Woodstock ~ Joni Mitchell
We use your sign-up to provide content in ways you’ve consented to and to improve our understanding of you. This may include adverts from us and 3rd parties based on our understanding. You can unsubscribe at any time. More info
The Canadian singer has had her unfair share of health problems. When she was nine, Mitchell lost her ability to walk due to polio. But a more recent condition, which left her needing hospital treatment, “took away a lot more”.
Mitchell, whose albums – from Clouds in 1969 to Blue in 1971 – made her world-famous, was sent to hospital in March 2015 with a brain aneurysm.
Other than a website statement at the time that said she was “resting comfortably” and making “good progress”, the world didn’t hear much from Mitchell for several years.
However, a recent interview with The Guardian revealed that she had been “inching along” to recovery.
“I haven’t been writing recently. I haven’t been playing my guitar or the piano or anything,” she said.
“No, I’m just concentrating on getting my health back,” added Mitchell.
A brain aneurysm, which is caused by weakness in the walls of your blood vessels, is when a bulb develops in one of these vessels.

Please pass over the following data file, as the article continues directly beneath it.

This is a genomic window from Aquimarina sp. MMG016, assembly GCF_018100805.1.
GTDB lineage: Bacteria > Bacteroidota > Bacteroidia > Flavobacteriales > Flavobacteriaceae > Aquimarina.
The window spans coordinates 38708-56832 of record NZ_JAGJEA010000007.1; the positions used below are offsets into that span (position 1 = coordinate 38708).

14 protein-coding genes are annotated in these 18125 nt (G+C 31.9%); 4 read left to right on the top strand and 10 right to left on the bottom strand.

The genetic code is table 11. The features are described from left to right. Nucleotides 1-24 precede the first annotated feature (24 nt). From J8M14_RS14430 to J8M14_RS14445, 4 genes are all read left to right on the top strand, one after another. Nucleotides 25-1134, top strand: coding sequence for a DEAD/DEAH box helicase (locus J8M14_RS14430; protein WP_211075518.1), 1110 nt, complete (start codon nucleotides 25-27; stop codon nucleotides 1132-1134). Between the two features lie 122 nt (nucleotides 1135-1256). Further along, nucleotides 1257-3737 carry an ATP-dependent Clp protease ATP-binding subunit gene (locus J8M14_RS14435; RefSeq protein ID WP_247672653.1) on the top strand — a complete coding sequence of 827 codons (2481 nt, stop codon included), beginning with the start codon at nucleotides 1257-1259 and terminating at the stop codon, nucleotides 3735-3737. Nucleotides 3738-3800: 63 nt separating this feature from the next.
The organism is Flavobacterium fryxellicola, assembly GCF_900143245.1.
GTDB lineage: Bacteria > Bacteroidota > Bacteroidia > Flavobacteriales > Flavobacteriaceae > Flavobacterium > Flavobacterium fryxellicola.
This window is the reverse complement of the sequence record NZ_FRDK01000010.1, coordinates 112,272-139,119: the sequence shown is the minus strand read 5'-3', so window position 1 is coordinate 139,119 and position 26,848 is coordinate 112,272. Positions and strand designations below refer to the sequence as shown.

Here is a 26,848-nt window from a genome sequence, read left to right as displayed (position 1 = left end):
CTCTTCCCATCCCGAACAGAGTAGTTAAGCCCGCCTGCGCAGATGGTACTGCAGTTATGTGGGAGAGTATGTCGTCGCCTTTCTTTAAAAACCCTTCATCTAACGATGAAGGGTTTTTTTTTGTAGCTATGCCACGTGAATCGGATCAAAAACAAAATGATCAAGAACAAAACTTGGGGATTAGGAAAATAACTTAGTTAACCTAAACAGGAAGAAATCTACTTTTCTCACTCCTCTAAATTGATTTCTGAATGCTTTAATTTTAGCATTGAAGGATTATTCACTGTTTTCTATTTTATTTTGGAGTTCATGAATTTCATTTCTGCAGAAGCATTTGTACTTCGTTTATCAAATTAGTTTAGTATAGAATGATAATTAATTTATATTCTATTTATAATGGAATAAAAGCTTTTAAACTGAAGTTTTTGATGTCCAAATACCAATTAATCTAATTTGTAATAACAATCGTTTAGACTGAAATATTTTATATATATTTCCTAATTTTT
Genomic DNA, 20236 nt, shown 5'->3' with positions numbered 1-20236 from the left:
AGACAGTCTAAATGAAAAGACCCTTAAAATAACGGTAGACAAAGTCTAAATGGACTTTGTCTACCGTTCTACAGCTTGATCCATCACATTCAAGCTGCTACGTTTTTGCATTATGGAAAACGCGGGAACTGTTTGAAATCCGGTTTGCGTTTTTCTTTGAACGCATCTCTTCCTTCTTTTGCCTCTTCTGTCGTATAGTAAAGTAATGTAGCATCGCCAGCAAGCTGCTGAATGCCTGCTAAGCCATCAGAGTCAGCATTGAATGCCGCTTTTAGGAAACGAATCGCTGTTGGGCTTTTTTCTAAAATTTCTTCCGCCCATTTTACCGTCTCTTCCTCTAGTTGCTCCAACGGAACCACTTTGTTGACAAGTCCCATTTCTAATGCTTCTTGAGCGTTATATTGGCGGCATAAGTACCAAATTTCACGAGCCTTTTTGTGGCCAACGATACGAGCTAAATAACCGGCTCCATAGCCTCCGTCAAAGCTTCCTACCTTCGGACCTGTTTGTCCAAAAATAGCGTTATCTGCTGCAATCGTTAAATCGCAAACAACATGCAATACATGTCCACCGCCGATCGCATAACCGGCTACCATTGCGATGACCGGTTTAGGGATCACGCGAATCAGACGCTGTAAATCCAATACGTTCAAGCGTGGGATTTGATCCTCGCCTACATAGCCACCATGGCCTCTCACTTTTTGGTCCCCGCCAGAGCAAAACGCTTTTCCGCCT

Blood that passes through the weak areas of the blood vessel causes a small area to bulge like a balloon.
If the bulge bursts, it can become life-threatening and cause a lot of brain damage and severe symptoms.
Mitchell described how the condition affected her ability to walk–something she compared to the effects of Polio.
“Once again I couldn’t walk. I had to learn how again. I couldn’t talk,” she said.
“Polio didn’t grab me like that, but the aneurysm took away a lot more, really. Took away my speech and my ability to walk.
“I got my speech back quickly, but the walking I’m still struggling with. But I mean, I’m a fighter. I’ve got Irish blood! So you know, I knew, ‘Here I go again, another battle.'”
If doctors think there is a high risk of aneurysm bursting, they may perform surgery on aneurism.
The singer’s recovery hasn’t been a straightforward one. She added that she was “showing slow improvement but moving forward”.
An aneurysm can occur anywhere in the blood vessels although it is most common in the brain or the artery that takes blood away from the heart.
In most cases, the condition won’t show symptoms unless it bursts.
The symptoms of a life-threatening burst aneurysm include a sudden headache that causes blinding pain, a stiff neck, and sickness and vomiting, according to the NHS.
A burst aneurysm is known medically as a subarachnoid haemorrhage.
The health body recommends responding quickly to one of these haemorrhages.
“If you think someone has had a brain haemorrhage that could be caused by a ruptured aneurysm, call 999 immediately and ask for an ambulance,” states the NHS.
Source: Read Full Article